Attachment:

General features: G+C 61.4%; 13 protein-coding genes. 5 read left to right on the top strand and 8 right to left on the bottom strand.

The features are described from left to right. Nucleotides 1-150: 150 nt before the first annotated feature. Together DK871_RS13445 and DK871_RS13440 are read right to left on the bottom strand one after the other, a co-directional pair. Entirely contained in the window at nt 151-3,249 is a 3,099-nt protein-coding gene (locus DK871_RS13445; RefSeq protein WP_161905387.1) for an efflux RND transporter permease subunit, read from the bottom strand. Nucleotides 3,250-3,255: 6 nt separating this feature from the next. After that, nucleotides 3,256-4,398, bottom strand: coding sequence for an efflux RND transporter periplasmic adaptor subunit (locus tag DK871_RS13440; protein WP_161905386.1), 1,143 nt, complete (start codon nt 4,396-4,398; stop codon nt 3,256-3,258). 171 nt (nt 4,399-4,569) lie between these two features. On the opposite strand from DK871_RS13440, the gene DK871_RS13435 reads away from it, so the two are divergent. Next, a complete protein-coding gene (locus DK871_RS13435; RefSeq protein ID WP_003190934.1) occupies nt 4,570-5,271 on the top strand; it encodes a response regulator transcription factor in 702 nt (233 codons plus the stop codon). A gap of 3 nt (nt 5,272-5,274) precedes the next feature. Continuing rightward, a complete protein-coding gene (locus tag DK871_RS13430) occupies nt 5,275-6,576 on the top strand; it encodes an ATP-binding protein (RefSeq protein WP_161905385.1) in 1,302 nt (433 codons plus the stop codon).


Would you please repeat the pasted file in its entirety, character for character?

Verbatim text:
General features: G+C 61.4%; 13 protein-coding genes. 5 read left to right on the top strand and 8 right to left on the bottom strand.

The features are described from left to right. Nucleotides 1-150: 150 nt before the first annotated feature. Together DK871_RS13445 and DK871_RS13440 are read right to left on the bottom strand one after the other, a co-directional pair. Entirely contained in the window at nt 151-3,249 is a 3,099-nt protein-coding gene (locus DK871_RS13445; RefSeq protein WP_161905387.1) for an efflux RND transporter permease subunit, read from the bottom strand. Nucleotides 3,250-3,255: 6 nt separating this feature from the next. After that, nucleotides 3,256-4,398, bottom strand: coding sequence for an efflux RND transporter periplasmic adaptor subunit (locus tag DK871_RS13440; protein WP_161905386.1), 1,143 nt, complete (start codon nt 4,396-4,398; stop codon nt 3,256-3,258). 171 nt (nt 4,399-4,569) lie between these two features. On the opposite strand from DK871_RS13440, the gene DK871_RS13435 reads away from it, so the two are divergent. Next, a complete protein-coding gene (locus DK871_RS13435; RefSeq protein ID WP_003190934.1) occupies nt 4,570-5,271 on the top strand; it encodes a response regulator transcription factor in 702 nt (233 codons plus the stop codon). A gap of 3 nt (nt 5,272-5,274) precedes the next feature. Continuing rightward, a complete protein-coding gene (locus tag DK871_RS13430) occupies nt 5,275-6,576 on the top strand; it encodes an ATP-binding protein (RefSeq protein WP_161905385.1) in 1,302 nt (433 codons plus the stop codon).